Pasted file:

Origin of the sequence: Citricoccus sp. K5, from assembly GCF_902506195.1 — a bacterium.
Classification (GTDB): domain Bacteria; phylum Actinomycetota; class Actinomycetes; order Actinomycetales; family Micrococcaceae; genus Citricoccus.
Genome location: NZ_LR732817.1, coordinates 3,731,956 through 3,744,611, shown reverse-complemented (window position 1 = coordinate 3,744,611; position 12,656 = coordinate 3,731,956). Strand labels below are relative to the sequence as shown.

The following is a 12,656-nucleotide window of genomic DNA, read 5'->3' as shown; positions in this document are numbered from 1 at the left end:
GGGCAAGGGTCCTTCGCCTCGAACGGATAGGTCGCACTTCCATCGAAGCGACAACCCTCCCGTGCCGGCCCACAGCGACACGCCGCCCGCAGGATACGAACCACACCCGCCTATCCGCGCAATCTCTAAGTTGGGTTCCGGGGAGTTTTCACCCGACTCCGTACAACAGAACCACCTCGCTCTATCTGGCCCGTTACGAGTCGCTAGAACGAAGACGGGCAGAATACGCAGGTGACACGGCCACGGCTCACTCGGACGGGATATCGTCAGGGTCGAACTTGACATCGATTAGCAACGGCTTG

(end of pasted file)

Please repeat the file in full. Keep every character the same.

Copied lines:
Origin of the sequence: Citricoccus sp. K5, from assembly GCF_902506195.1 — a bacterium.
Classification (GTDB): domain Bacteria; phylum Actinomycetota; class Actinomycetes; order Actinomycetales; family Micrococcaceae; genus Citricoccus.
Genome location: NZ_LR732817.1, coordinates 3,731,956 through 3,744,611, shown reverse-complemented (window position 1 = coordinate 3,744,611; position 12,656 = coordinate 3,731,956). Strand labels below are relative to the sequence as shown.

The following is a 12,656-nucleotide window of genomic DNA, read 5'->3' as shown; positions in this document are numbered from 1 at the left end:
GGGCAAGGGTCCTTCGCCTCGAACGGATAGGTCGCACTTCCATCGAAGCGACAACCCTCCCGTGCCGGCCCACAGCGACACGCCGCCCGCAGGATACGAACCACACCCGCCTATCCGCGCAATCTCTAAGTTGGGTTCCGGGGAGTTTTCACCCGACTCCGTACAACAGAACCACCTCGCTCTATCTGGCCCGTTACGAGTCGCTAGAACGAAGACGGGCAGAATACGCAGGTGACACGGCCACGGCTCACTCGGACGGGATATCGTCAGGGTCGAACTTGACATCGATTAGCAACGGCTTG